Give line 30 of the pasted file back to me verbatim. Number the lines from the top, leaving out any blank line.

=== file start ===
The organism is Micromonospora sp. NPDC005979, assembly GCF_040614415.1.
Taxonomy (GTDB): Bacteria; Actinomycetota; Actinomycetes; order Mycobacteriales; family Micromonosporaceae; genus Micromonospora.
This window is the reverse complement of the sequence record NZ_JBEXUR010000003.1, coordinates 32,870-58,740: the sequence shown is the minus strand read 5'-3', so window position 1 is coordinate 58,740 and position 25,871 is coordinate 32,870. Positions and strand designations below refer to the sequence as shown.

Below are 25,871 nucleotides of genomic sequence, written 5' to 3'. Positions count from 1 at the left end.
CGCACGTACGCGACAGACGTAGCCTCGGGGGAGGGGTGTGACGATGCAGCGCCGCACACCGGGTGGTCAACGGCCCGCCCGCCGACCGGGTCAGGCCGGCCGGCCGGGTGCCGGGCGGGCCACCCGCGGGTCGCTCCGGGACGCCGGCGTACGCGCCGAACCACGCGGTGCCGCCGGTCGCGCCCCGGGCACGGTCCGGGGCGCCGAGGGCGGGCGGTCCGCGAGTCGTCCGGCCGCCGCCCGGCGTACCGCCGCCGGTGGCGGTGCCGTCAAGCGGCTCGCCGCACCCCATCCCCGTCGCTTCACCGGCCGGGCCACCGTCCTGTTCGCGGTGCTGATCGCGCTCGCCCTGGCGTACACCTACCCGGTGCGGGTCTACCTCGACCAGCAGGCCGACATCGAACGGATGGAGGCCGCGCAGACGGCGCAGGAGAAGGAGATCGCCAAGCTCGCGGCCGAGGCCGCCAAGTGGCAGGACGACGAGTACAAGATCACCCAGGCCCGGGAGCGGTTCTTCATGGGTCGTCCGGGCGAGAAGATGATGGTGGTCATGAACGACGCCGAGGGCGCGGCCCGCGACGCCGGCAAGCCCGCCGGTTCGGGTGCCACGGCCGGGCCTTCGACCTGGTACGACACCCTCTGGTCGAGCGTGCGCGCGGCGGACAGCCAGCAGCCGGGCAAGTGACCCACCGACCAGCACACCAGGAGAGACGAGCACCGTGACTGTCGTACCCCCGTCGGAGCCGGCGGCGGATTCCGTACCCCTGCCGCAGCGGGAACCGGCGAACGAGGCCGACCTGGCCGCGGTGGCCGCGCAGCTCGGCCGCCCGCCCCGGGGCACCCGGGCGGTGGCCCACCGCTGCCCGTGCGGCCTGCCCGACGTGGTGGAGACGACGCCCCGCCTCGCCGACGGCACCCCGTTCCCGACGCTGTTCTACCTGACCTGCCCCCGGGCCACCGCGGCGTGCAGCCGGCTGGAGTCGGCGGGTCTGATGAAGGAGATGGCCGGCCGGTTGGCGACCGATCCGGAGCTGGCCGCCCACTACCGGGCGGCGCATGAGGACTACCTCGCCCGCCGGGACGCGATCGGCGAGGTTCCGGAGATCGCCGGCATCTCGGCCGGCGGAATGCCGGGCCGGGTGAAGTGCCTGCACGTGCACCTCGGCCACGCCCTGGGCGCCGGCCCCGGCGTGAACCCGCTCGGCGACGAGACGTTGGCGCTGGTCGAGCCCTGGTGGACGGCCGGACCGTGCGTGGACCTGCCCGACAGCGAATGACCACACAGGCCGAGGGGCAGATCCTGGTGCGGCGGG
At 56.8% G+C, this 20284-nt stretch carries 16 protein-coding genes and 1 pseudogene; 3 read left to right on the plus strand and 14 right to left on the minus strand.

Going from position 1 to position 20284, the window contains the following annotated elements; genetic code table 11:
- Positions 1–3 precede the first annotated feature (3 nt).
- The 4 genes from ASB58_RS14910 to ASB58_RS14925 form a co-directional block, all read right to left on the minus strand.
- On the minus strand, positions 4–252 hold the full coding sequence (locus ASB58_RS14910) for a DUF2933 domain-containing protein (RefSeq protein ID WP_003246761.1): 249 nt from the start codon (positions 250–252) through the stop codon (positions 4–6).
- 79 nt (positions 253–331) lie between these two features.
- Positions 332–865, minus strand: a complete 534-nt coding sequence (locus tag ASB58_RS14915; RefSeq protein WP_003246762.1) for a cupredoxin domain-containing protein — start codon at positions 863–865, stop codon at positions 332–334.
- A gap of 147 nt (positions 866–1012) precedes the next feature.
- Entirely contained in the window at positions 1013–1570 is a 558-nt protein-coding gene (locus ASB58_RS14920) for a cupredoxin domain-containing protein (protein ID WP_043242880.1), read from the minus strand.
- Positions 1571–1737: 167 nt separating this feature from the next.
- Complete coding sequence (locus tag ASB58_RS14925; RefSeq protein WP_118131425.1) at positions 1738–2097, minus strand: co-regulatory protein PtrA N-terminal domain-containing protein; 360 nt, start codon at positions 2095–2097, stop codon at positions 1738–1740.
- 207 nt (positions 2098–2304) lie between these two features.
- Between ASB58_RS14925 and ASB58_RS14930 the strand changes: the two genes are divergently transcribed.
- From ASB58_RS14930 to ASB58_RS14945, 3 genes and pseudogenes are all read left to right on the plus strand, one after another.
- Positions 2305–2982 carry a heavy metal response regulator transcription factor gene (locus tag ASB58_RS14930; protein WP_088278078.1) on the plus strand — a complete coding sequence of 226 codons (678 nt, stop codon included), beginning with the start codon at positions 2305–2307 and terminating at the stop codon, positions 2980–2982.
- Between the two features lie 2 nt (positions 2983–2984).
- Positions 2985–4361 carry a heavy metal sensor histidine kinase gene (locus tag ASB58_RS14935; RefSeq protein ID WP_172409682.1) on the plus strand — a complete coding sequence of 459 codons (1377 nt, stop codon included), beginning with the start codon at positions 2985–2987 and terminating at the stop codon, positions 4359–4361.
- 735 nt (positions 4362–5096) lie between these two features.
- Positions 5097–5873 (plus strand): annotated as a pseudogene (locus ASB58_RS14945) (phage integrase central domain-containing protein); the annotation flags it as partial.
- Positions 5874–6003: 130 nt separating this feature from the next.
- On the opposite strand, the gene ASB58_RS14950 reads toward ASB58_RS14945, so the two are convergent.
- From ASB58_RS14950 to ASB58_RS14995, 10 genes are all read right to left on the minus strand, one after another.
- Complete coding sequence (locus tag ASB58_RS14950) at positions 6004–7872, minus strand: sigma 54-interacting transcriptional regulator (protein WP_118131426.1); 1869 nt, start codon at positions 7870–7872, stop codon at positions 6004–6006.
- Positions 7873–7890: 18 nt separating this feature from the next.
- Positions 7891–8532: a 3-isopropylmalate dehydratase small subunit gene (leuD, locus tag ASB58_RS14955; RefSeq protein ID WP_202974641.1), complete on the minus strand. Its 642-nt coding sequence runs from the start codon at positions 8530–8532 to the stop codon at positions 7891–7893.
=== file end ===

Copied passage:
- Positions 7891–8532: a 3-isopropylmalate dehydratase small subunit gene (leuD, locus tag ASB58_RS14955; RefSeq protein ID WP_202974641.1), complete on the minus strand. Its 642-nt coding sequence runs from the start codon at positions 8530–8532 to the stop codon at positions 7891–7893.